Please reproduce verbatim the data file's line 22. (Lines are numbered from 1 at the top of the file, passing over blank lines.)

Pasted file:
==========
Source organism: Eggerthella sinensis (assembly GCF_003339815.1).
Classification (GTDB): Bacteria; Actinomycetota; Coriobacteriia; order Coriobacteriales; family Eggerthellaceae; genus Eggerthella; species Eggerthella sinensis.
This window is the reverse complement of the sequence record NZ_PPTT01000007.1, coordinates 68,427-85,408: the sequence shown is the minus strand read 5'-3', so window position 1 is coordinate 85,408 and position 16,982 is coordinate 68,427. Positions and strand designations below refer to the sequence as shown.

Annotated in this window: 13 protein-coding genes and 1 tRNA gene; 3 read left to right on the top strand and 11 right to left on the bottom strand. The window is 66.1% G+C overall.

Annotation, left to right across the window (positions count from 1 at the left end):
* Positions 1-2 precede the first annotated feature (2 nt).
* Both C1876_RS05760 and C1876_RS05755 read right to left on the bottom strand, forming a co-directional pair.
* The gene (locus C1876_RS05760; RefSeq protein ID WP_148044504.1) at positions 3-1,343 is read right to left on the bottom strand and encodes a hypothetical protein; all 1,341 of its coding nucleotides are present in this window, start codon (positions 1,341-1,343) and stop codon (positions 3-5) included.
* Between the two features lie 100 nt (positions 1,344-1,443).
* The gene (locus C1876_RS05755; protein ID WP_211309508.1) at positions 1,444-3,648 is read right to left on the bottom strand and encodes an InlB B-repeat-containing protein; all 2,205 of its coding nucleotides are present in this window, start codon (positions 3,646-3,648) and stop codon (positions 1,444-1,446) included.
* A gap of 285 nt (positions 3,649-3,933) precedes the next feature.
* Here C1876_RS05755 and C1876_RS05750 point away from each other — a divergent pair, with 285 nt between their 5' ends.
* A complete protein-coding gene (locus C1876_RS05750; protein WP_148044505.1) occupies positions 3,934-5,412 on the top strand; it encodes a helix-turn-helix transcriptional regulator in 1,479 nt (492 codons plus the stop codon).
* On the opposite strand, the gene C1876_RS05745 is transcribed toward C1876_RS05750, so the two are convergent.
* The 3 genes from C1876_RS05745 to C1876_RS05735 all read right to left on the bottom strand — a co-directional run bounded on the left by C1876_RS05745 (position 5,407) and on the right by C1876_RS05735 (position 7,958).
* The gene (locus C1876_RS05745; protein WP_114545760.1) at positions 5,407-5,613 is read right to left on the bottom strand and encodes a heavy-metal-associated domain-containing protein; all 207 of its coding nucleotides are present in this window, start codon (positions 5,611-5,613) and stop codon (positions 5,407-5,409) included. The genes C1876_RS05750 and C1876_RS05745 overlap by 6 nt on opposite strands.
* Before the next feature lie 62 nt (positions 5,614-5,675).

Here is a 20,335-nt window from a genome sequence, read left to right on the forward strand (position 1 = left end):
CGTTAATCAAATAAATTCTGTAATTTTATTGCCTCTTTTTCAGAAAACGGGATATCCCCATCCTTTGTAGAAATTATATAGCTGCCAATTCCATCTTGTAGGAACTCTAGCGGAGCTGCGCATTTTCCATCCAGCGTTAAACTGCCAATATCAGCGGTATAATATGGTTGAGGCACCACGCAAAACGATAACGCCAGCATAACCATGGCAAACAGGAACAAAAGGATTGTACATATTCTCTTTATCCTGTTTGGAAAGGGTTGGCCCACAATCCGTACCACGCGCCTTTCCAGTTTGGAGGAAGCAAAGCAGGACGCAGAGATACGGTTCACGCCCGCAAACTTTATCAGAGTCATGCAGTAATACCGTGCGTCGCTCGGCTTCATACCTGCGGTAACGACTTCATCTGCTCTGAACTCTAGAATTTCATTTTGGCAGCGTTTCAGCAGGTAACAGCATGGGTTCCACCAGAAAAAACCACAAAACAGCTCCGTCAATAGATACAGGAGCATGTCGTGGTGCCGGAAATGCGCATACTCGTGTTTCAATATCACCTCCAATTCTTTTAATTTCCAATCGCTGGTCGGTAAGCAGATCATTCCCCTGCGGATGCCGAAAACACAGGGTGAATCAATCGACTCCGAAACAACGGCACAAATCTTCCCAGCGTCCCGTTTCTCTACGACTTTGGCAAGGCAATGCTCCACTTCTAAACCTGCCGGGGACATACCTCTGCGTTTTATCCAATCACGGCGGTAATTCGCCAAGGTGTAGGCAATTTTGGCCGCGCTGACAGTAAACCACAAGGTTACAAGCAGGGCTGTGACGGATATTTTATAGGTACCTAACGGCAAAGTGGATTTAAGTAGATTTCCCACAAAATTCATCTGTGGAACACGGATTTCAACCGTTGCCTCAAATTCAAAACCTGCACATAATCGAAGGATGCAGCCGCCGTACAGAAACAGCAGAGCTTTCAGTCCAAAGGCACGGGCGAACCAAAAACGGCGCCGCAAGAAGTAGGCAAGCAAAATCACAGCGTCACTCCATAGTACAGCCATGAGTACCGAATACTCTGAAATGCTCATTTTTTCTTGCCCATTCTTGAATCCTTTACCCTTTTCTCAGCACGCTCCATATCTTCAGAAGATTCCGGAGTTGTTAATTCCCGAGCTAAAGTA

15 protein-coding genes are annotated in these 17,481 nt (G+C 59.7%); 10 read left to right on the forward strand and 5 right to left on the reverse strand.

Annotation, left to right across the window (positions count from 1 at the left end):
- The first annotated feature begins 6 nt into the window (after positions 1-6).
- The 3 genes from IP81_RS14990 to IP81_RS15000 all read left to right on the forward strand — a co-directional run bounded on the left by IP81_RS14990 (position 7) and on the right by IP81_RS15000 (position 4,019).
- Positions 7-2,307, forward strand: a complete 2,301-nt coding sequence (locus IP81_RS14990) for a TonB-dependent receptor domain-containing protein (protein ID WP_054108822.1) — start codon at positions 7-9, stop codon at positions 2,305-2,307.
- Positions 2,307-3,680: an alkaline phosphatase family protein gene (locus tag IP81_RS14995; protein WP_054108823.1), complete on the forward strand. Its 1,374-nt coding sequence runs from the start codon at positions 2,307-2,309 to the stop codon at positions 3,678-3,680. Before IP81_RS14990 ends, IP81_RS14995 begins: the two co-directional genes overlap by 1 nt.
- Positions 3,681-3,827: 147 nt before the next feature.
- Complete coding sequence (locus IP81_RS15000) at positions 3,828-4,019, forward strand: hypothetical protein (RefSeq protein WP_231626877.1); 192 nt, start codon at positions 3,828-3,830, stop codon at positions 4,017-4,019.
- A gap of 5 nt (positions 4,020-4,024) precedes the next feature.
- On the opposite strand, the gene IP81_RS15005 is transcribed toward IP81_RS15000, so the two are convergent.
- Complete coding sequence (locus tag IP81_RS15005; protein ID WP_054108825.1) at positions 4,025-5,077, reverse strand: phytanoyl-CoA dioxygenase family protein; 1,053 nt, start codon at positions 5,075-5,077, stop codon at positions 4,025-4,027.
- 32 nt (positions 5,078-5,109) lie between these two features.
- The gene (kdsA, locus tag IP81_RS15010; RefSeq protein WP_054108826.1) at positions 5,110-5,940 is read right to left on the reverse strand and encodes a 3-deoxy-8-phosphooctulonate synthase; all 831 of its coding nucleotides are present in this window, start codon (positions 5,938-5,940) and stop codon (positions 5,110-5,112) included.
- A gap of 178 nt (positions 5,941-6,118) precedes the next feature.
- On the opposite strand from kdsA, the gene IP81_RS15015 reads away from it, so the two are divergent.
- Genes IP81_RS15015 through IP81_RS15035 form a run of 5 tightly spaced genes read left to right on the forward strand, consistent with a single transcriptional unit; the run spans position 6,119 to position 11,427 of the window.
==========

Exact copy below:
- The first annotated feature begins 6 nt into the window (after positions 1-6).